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States’ Jurisdiction over Liquors

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April 06, 2024

Why in news?

The Supreme Court’s 9 judge bench is considering if the States have the power to regulate and levy excise duty tax on  industrial alcohol.

Excise Duty

  • It refers to the taxes levied on the manufacture of goods within the country, as opposed to custom duty that is levied on goods coming from outside the country.
  • Indirect tax- It is generally collected by a retailer or an intermediary from its consumers and then paid to the government
  • Legal framework- The excise duty is governed by the two acts-
    • Central Excise Act, 1944
    • Central Excise Tariff Act, 1985
  • Collection- The Central Board of Excise and Customs (CBEC) is responsible for collecting excise duty.
  • Payment of excise duty- Electronic Accounting System in Excise and Service Tax (EASIEST), the payment gateway of CBEC, through this the excise duty can be paid.
  • With the introduction of GST, several indirect taxes have been subsumed, including excise tax.
  • Nonetheless, it is still applicable to a few items like petroleum, liquor, etc.,

What is the current case before Supreme Court?

  • The Supreme Court is considering whether state governments have the power to regulate and control the sale, distribution, pricing and other factors relating to ‘industrial’ alcohol.
  • Industrial alcohol- It serves as a raw material for various products and is not intended for human consumption, it plays a crucial role in manufacturing process but it is distinct from the alcohol meant for drinking.

Jurisdiction of liquor

Centre

State

  • Union list (Entry 52) and Concurrent List (Entry 33)- It mentions industries whose control is deemed expedient in public interest by  Parliament.
  • Industrial alcohol is listed in the Industries (Development and Regulation) Act, 1951 (IDRA).
  • Due to prevailing Central law in this subject, it will exist over the State law.
  • State list (Entry 8)- It grants States authority to legislate on matters related to the production, manufacture, possession, transport, purchase, and sale of intoxicating liquors.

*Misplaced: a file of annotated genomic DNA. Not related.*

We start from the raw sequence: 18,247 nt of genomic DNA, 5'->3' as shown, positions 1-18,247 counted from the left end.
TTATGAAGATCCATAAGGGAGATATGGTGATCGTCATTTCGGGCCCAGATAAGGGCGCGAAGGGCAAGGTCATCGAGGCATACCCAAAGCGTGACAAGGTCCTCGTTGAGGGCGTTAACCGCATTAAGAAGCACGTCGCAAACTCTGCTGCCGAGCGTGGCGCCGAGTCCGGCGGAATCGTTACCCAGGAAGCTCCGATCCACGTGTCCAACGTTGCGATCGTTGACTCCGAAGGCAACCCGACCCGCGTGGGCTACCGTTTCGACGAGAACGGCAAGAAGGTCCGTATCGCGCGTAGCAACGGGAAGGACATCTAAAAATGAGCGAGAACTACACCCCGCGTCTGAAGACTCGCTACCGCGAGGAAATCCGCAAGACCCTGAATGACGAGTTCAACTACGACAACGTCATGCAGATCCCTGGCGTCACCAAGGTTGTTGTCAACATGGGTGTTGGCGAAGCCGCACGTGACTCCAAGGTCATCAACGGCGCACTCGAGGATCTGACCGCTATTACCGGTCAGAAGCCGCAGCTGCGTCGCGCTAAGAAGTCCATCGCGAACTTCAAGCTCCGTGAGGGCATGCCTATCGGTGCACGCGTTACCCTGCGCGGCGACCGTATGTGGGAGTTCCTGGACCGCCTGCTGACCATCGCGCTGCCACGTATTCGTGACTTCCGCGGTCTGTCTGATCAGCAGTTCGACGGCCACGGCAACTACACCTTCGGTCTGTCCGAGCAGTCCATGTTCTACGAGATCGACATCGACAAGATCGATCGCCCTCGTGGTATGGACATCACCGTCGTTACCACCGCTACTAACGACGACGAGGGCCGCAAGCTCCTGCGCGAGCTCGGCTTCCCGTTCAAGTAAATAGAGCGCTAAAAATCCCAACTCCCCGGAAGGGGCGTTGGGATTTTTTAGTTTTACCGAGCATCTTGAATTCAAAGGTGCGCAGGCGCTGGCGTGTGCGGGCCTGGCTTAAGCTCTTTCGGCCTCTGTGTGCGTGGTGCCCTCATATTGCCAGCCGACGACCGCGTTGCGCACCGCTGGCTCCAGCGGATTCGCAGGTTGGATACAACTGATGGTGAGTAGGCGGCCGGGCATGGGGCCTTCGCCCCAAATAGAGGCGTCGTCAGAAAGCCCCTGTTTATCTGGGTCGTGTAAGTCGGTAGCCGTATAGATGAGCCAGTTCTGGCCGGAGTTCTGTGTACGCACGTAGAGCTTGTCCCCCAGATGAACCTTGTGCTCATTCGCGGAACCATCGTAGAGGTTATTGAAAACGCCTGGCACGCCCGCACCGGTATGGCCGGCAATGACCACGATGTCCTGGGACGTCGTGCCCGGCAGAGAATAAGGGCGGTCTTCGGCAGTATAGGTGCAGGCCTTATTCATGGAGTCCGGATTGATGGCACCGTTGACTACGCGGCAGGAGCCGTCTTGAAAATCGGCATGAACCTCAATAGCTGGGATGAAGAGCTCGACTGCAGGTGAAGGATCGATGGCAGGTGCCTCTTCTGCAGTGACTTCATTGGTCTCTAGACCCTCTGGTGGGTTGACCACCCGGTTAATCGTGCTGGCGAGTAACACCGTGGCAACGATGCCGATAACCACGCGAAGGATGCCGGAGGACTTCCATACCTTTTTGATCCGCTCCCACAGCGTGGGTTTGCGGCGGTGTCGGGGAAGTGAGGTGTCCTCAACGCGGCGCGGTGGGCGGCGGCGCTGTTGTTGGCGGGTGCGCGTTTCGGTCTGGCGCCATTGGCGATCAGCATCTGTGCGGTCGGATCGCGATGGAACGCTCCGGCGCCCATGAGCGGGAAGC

• The subjects mentioned in the Concurrent List (Entry 33) can be legislated by both States and Centre.
  • But if a central law exists, State laws cannot contradict it.
  • The question before the Supreme Court is whether states can regulate industrial alcohol or whether the Centre exercises exclusive control on the sub
  • The case raises questions about whether states have the authority to regulate and control the sale, distribution, pricing, and other aspects related to industrial alcohol, considering the overlapping jurisdiction between state and central laws.
  • Ch Tika Ramji vs State of UP, 1956- The Court upheld a legislation enacted in UP to regulate the supply and purchase of sugarcane.
  • It was challenged on the grounds that under Section 18-G of the IDRA, the Centre had exclusive jurisdiction over regulation of the sugar industry.
  • The court held that Section 18-G is not meant to “cover the entire field” and the state still had power to legislate on matters relating to the sugar industry under Entry 33 of the Concurrent List.
  • Synthetics & Chemicals Ltd v. State of Uttar Pradesh, 1989- The Court held that States’ powers, as per Entry 8 of the State List, were limited to regulating “intoxicating liquors” which are different from industrial alcohol.
  • The Court said that only the Centre can impose levies or taxes on industrial alcohol, which is meant for human consumption.
  • Uttar Pradesh Excise Act, 1910- In 1999 the State has introduced a 15% fee for sales made to license holders, this fee was applied to alcohol used directly or a solvent for vehicles even if it appeared in the final product to some extent.
  • It was challenged as the Centre had exclusive jurisdiction over industrial alcohol under Section 18-G of IDRA, 1951.
  • The Allahabad High Court declared the State’s notification as invalid, the court held that the state legislature’s authority extended only to the regulation of drinkable alcohol not denatured spirits or industrial alcohol.
  • It was appealed in Supreme Court for further examination.

What is the stand of Uttar Pradesh?

  • The phrase “intoxicating liquors" in Entry 8 of the State List  encompasses  all liquids containing alcohol, the terms like liquor, spirit and intoxicant  were already used in excise laws before the Constitution came into force.
  • The Centre’s power under the Union list doesn’t extent to finished products such as industrial alcohol, instead it falls under Concurrent list.
  • To exercise exclusive control over the regulation of industrial alcohol, the Centre would need to issue an order under Section 18-G of IDRA, 1951.
  • ITC vs Agricultural Produce Market Committee, 2002- The Supreme Court emphasized that States not mere appendages of the Centre and that their reserved powers should not be undermined.

 

References

  1. Indian Express- Can States levy excise duty on industrial alcohol
  2. Times of India- Only consumable liquor under State’s control
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